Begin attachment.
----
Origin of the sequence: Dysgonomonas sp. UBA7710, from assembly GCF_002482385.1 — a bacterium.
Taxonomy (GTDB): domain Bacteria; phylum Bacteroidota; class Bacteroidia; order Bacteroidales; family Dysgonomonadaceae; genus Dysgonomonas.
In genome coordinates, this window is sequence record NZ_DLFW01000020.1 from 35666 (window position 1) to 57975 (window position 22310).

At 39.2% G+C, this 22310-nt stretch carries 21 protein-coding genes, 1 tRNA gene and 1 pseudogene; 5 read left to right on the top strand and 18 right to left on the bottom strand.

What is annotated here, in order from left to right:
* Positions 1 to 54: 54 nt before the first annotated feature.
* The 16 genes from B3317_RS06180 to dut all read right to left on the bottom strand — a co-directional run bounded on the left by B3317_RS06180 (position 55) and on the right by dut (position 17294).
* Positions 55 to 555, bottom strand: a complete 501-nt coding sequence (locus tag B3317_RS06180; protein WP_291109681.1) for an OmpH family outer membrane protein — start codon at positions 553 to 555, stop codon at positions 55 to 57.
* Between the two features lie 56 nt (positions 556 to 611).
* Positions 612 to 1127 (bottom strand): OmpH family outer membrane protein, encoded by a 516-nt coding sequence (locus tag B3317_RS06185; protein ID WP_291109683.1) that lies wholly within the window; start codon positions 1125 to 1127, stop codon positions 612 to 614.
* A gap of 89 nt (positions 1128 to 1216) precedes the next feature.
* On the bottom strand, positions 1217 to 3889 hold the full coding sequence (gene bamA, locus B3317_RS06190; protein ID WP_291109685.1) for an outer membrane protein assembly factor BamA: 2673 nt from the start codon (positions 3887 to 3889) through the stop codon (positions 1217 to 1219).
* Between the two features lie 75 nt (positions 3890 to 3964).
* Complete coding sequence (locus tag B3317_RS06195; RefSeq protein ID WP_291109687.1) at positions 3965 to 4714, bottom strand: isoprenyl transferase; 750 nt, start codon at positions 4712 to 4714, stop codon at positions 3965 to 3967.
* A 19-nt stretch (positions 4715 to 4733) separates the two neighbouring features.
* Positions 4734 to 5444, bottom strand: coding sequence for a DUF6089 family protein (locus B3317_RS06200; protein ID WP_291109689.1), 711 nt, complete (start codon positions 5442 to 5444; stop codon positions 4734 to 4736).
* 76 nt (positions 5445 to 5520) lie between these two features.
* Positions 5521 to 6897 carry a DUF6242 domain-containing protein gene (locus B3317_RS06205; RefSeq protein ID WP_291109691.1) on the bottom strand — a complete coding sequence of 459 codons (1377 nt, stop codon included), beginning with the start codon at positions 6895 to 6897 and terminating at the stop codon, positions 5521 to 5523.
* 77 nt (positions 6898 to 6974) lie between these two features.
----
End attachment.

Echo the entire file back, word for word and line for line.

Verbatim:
Origin of the sequence: Dysgonomonas sp. UBA7710, from assembly GCF_002482385.1 — a bacterium.
Taxonomy (GTDB): domain Bacteria; phylum Bacteroidota; class Bacteroidia; order Bacteroidales; family Dysgonomonadaceae; genus Dysgonomonas.
In genome coordinates, this window is sequence record NZ_DLFW01000020.1 from 35666 (window position 1) to 57975 (window position 22310).

At 39.2% G+C, this 22310-nt stretch carries 21 protein-coding genes, 1 tRNA gene and 1 pseudogene; 5 read left to right on the top strand and 18 right to left on the bottom strand.

What is annotated here, in order from left to right:
* Positions 1 to 54: 54 nt before the first annotated feature.
* The 16 genes from B3317_RS06180 to dut all read right to left on the bottom strand — a co-directional run bounded on the left by B3317_RS06180 (position 55) and on the right by dut (position 17294).
* Positions 55 to 555, bottom strand: a complete 501-nt coding sequence (locus tag B3317_RS06180; protein WP_291109681.1) for an OmpH family outer membrane protein — start codon at positions 553 to 555, stop codon at positions 55 to 57.
* Between the two features lie 56 nt (positions 556 to 611).
* Positions 612 to 1127 (bottom strand): OmpH family outer membrane protein, encoded by a 516-nt coding sequence (locus tag B3317_RS06185; protein ID WP_291109683.1) that lies wholly within the window; start codon positions 1125 to 1127, stop codon positions 612 to 614.
* A gap of 89 nt (positions 1128 to 1216) precedes the next feature.
* On the bottom strand, positions 1217 to 3889 hold the full coding sequence (gene bamA, locus B3317_RS06190; protein ID WP_291109685.1) for an outer membrane protein assembly factor BamA: 2673 nt from the start codon (positions 3887 to 3889) through the stop codon (positions 1217 to 1219).
* Between the two features lie 75 nt (positions 3890 to 3964).
* Complete coding sequence (locus tag B3317_RS06195; RefSeq protein ID WP_291109687.1) at positions 3965 to 4714, bottom strand: isoprenyl transferase; 750 nt, start codon at positions 4712 to 4714, stop codon at positions 3965 to 3967.
* A 19-nt stretch (positions 4715 to 4733) separates the two neighbouring features.
* Positions 4734 to 5444, bottom strand: coding sequence for a DUF6089 family protein (locus B3317_RS06200; protein ID WP_291109689.1), 711 nt, complete (start codon positions 5442 to 5444; stop codon positions 4734 to 4736).
* 76 nt (positions 5445 to 5520) lie between these two features.
* Positions 5521 to 6897 carry a DUF6242 domain-containing protein gene (locus B3317_RS06205; RefSeq protein ID WP_291109691.1) on the bottom strand — a complete coding sequence of 459 codons (1377 nt, stop codon included), beginning with the start codon at positions 6895 to 6897 and terminating at the stop codon, positions 5521 to 5523.
* 77 nt (positions 6898 to 6974) lie between these two features.